‘Makeup Forever’

April 1, 2015

Photo+courtesy+of+Taryn+Modisette

Photo courtesy of Taryn Modisette

Senior Taryn Modisette shares her passion for makeup, how she started, her love for the art of putting on a face.

Q: When did you first consider doing makeup as a profession?

A: I first considered makeup artistry as a profession sophomore year when I learned that it was a branch off of cosmetology. Before that I thought everyone in the cosmetic industry was just a cosmetologist, which was such a bummer since I never really enjoyed doing hair, nails and other aspects of cosmetology. I was so thrilled to learn that I could just do makeup for a living.

Q: How long have you been doing professional makeup?

A: I have been doing makeup on people “professionally” for almost two years. I was always asked to do makeup for birthdays, anniversaries, homecoming dances, and prom and I have bridal/wedding party makeup appointment this June that I am very excited for.

Q: Are you an affiliate with any makeup company?

A: I am an affiliate with a cruelty-free mink lash company called Nubounsom Lashes. After I bought my first pair of lashes from them and completely fell in love with them, I contacted them about their “Makeup Artist Program” and explained how I would be so thrilled to join and help spread the word about their lashes. Now since I am an affiliate with them anytime someone uses my code “TarynMUA” they get 20% off their entire purchase, which is steal since most mink lashes can be $30.

Q: Can you describe that experience?

A: When I first contacted them I was so nervous because I know how companies are with affiliates and giving out discount codes, and I knew that they were still kind of a new company so I didn’t know if they would say yes. That night I sent in my application form through email I included my YouTube and Instagram so they could see my work, and within an hour I got a reply back saying that they would love me on their affiliate team and at that point I was jumping up and down, practically screaming because that was the first time an actual company recognized me and my work.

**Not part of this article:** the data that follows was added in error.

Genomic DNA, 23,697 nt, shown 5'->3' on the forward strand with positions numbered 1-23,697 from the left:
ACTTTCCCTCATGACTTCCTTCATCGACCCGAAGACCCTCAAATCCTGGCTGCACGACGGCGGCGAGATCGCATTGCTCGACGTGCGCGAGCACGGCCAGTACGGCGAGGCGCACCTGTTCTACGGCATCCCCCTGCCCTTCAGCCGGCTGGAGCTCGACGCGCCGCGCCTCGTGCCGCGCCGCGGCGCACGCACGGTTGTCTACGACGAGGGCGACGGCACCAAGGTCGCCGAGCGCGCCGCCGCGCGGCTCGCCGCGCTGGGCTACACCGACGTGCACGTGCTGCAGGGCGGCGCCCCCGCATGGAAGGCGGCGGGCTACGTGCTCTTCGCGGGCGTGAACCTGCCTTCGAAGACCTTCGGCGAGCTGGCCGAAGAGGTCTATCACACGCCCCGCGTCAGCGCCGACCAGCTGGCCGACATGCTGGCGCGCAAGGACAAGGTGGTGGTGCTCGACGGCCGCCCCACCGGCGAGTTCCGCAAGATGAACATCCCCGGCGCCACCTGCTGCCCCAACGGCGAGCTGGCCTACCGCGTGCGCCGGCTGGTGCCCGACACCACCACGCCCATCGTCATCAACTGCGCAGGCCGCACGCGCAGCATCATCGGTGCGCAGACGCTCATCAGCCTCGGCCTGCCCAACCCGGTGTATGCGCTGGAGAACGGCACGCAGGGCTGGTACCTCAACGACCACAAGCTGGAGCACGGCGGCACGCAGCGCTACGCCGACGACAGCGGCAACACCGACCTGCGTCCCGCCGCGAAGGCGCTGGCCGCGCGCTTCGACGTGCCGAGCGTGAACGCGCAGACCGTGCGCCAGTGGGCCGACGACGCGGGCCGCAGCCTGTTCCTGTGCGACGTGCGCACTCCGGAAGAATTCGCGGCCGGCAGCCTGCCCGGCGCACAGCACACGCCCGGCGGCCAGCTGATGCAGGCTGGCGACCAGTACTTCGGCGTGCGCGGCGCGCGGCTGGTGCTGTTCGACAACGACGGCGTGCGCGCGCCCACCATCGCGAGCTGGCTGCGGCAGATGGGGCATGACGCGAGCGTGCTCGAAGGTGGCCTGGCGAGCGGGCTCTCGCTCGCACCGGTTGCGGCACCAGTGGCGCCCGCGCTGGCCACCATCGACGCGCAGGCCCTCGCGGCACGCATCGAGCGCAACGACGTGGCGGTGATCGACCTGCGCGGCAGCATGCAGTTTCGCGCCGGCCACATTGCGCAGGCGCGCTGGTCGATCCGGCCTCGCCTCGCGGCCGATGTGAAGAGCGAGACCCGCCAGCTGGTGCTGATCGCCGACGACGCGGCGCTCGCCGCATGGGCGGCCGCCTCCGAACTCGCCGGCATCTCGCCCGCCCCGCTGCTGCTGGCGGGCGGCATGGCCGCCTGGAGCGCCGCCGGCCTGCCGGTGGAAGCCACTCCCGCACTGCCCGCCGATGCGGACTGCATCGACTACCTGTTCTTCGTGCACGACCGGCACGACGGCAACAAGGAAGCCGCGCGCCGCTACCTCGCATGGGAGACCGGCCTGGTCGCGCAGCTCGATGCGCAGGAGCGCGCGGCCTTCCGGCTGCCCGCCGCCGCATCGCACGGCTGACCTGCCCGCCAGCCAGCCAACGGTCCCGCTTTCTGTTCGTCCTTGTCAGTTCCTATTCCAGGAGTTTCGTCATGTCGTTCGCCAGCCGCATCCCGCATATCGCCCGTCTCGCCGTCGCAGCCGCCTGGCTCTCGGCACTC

Q: What is the ideal next five years of your life?

A: In the next five years if everything went perfect, I would be working as a freelancer for a makeup company and I would be traveling all around Texas doing makeup for anyone that I could get my hands on. I also would want to run makeup workshops for people like me who aspire to be freelancers, or just for people who want to learn the art and the skill behind makeup. And maybe in the process of starting a new cosmetics line.

Q: What do you feel when you’re putting on someones makeup/your own?

A: When I’m applying someone else’s makeup, I’m going to be honest, I get nervous at first but after that goes away. I’m extremely relaxed and I can just talk and talk about anything. My mind just kinda goes on auto-pilot and my hands and my brushes do all the work for me, so I’m not really thinking about anything besides trying to make sure that the makeup is perfect in not only my eyes but my client’s eyes as well. With that being said, when I apply makeup on myself it’s the complete opposite. I’m always thinking, my mind isn’t on auto-pilot and I’m trying to get ahead of myself and think ahead and think ‘okay so if this color ends up patchy and doesn’t blend well what am I going to do about that?’ And ‘After this eye is done what lipstick should I put on?’